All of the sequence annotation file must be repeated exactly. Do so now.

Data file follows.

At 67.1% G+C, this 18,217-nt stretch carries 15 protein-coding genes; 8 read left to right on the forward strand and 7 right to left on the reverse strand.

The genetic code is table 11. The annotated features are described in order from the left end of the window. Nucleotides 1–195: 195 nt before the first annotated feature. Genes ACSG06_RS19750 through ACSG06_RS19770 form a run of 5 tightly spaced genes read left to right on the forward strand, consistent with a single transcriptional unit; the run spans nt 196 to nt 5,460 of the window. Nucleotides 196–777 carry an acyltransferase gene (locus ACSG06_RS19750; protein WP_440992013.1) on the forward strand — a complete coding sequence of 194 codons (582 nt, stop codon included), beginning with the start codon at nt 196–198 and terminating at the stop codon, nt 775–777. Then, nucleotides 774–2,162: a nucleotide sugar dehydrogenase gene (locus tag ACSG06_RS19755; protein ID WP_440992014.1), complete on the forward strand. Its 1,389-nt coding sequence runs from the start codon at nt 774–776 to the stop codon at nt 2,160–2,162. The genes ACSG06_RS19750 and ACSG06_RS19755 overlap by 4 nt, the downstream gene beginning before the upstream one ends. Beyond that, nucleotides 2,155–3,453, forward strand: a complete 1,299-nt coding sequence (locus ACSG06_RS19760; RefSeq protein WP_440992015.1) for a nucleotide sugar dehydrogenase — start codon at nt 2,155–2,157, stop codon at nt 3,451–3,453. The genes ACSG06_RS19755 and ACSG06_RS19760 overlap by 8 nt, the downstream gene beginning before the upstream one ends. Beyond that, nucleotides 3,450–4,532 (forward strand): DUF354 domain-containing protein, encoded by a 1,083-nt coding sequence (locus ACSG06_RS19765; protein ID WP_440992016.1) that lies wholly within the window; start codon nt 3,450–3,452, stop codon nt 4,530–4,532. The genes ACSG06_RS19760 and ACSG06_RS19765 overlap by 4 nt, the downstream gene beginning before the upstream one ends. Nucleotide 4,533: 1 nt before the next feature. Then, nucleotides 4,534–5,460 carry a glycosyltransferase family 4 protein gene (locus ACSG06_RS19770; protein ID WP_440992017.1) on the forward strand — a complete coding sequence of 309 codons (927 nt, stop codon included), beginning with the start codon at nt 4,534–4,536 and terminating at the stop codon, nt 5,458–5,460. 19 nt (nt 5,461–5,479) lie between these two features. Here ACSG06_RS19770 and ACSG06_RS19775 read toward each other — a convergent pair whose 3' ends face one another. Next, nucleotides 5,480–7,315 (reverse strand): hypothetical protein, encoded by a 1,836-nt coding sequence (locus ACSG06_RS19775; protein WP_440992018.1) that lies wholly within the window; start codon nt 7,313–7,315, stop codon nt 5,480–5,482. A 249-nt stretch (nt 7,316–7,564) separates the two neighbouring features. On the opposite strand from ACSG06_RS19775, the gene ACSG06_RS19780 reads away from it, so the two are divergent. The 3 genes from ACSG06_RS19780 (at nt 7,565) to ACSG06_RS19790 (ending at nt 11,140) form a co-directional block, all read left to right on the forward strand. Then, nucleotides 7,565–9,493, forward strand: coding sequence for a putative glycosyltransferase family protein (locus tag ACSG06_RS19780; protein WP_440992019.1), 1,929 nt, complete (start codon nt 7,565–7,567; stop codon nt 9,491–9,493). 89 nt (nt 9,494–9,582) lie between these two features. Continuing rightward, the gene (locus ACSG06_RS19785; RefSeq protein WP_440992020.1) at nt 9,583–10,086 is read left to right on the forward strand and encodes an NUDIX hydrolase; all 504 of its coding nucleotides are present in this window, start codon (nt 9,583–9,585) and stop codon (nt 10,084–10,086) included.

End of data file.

At 67.1% G+C, this 18,217-nt stretch carries 15 protein-coding genes; 8 read left to right on the forward strand and 7 right to left on the reverse strand.

The genetic code is table 11. The annotated features are described in order from the left end of the window. Nucleotides 1–195: 195 nt before the first annotated feature. Genes ACSG06_RS19750 through ACSG06_RS19770 form a run of 5 tightly spaced genes read left to right on the forward strand, consistent with a single transcriptional unit; the run spans nt 196 to nt 5,460 of the window. Nucleotides 196–777 carry an acyltransferase gene (locus ACSG06_RS19750; protein WP_440992013.1) on the forward strand — a complete coding sequence of 194 codons (582 nt, stop codon included), beginning with the start codon at nt 196–198 and terminating at the stop codon, nt 775–777. Then, nucleotides 774–2,162: a nucleotide sugar dehydrogenase gene (locus tag ACSG06_RS19755; protein ID WP_440992014.1), complete on the forward strand. Its 1,389-nt coding sequence runs from the start codon at nt 774–776 to the stop codon at nt 2,160–2,162. The genes ACSG06_RS19750 and ACSG06_RS19755 overlap by 4 nt, the downstream gene beginning before the upstream one ends. Beyond that, nucleotides 2,155–3,453, forward strand: a complete 1,299-nt coding sequence (locus ACSG06_RS19760; RefSeq protein WP_440992015.1) for a nucleotide sugar dehydrogenase — start codon at nt 2,155–2,157, stop codon at nt 3,451–3,453. The genes ACSG06_RS19755 and ACSG06_RS19760 overlap by 8 nt, the downstream gene beginning before the upstream one ends. Beyond that, nucleotides 3,450–4,532 (forward strand): DUF354 domain-containing protein, encoded by a 1,083-nt coding sequence (locus ACSG06_RS19765; protein ID WP_440992016.1) that lies wholly within the window; start codon nt 3,450–3,452, stop codon nt 4,530–4,532. The genes ACSG06_RS19760 and ACSG06_RS19765 overlap by 4 nt, the downstream gene beginning before the upstream one ends. Nucleotide 4,533: 1 nt before the next feature. Then, nucleotides 4,534–5,460 carry a glycosyltransferase family 4 protein gene (locus ACSG06_RS19770; protein ID WP_440992017.1) on the forward strand — a complete coding sequence of 309 codons (927 nt, stop codon included), beginning with the start codon at nt 4,534–4,536 and terminating at the stop codon, nt 5,458–5,460. 19 nt (nt 5,461–5,479) lie between these two features. Here ACSG06_RS19770 and ACSG06_RS19775 read toward each other — a convergent pair whose 3' ends face one another. Next, nucleotides 5,480–7,315 (reverse strand): hypothetical protein, encoded by a 1,836-nt coding sequence (locus ACSG06_RS19775; protein WP_440992018.1) that lies wholly within the window; start codon nt 7,313–7,315, stop codon nt 5,480–5,482. A 249-nt stretch (nt 7,316–7,564) separates the two neighbouring features. On the opposite strand from ACSG06_RS19775, the gene ACSG06_RS19780 reads away from it, so the two are divergent. The 3 genes from ACSG06_RS19780 (at nt 7,565) to ACSG06_RS19790 (ending at nt 11,140) form a co-directional block, all read left to right on the forward strand. Then, nucleotides 7,565–9,493, forward strand: coding sequence for a putative glycosyltransferase family protein (locus tag ACSG06_RS19780; protein WP_440992019.1), 1,929 nt, complete (start codon nt 7,565–7,567; stop codon nt 9,491–9,493). 89 nt (nt 9,494–9,582) lie between these two features. Continuing rightward, the gene (locus ACSG06_RS19785; RefSeq protein WP_440992020.1) at nt 9,583–10,086 is read left to right on the forward strand and encodes an NUDIX hydrolase; all 504 of its coding nucleotides are present in this window, start codon (nt 9,583–9,585) and stop codon (nt 10,084–10,086) included.